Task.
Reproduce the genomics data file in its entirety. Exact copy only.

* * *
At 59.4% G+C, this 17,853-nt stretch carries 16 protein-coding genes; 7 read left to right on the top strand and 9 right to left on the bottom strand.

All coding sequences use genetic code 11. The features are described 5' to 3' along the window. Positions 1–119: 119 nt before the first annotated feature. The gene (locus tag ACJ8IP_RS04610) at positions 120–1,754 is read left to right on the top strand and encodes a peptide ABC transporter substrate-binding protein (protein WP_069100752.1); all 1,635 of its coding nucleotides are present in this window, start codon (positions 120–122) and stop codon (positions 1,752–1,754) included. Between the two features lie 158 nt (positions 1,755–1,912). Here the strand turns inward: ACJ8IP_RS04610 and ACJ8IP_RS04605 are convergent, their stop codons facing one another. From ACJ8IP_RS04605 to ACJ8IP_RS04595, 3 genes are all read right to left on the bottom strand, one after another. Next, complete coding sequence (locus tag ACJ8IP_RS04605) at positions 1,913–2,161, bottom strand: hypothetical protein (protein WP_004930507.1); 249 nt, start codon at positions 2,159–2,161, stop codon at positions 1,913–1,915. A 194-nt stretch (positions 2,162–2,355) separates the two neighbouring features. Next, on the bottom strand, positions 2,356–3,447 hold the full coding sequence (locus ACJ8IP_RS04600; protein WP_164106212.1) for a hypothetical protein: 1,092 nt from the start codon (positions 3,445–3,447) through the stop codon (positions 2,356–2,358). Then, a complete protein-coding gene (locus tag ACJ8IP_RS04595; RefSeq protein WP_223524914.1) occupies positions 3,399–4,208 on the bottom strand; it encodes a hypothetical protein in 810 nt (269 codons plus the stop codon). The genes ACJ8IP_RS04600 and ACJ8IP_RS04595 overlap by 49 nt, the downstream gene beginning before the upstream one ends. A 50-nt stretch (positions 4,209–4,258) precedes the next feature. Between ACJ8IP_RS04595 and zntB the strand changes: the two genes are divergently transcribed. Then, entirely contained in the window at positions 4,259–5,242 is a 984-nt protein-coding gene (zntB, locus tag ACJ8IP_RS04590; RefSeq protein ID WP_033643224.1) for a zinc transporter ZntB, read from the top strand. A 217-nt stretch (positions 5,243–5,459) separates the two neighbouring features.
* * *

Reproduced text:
At 59.4% G+C, this 17,853-nt stretch carries 16 protein-coding genes; 7 read left to right on the top strand and 9 right to left on the bottom strand.

All coding sequences use genetic code 11. The features are described 5' to 3' along the window. Positions 1–119: 119 nt before the first annotated feature. The gene (locus tag ACJ8IP_RS04610) at positions 120–1,754 is read left to right on the top strand and encodes a peptide ABC transporter substrate-binding protein (protein WP_069100752.1); all 1,635 of its coding nucleotides are present in this window, start codon (positions 120–122) and stop codon (positions 1,752–1,754) included. Between the two features lie 158 nt (positions 1,755–1,912). Here the strand turns inward: ACJ8IP_RS04610 and ACJ8IP_RS04605 are convergent, their stop codons facing one another. From ACJ8IP_RS04605 to ACJ8IP_RS04595, 3 genes are all read right to left on the bottom strand, one after another. Next, complete coding sequence (locus tag ACJ8IP_RS04605) at positions 1,913–2,161, bottom strand: hypothetical protein (protein WP_004930507.1); 249 nt, start codon at positions 2,159–2,161, stop codon at positions 1,913–1,915. A 194-nt stretch (positions 2,162–2,355) separates the two neighbouring features. Next, on the bottom strand, positions 2,356–3,447 hold the full coding sequence (locus ACJ8IP_RS04600; protein WP_164106212.1) for a hypothetical protein: 1,092 nt from the start codon (positions 3,445–3,447) through the stop codon (positions 2,356–2,358). Then, a complete protein-coding gene (locus tag ACJ8IP_RS04595; RefSeq protein WP_223524914.1) occupies positions 3,399–4,208 on the bottom strand; it encodes a hypothetical protein in 810 nt (269 codons plus the stop codon). The genes ACJ8IP_RS04600 and ACJ8IP_RS04595 overlap by 49 nt, the downstream gene beginning before the upstream one ends. A 50-nt stretch (positions 4,209–4,258) precedes the next feature. Between ACJ8IP_RS04595 and zntB the strand changes: the two genes are divergently transcribed. Then, entirely contained in the window at positions 4,259–5,242 is a 984-nt protein-coding gene (zntB, locus tag ACJ8IP_RS04590; RefSeq protein ID WP_033643224.1) for a zinc transporter ZntB, read from the top strand. A 217-nt stretch (positions 5,243–5,459) separates the two neighbouring features.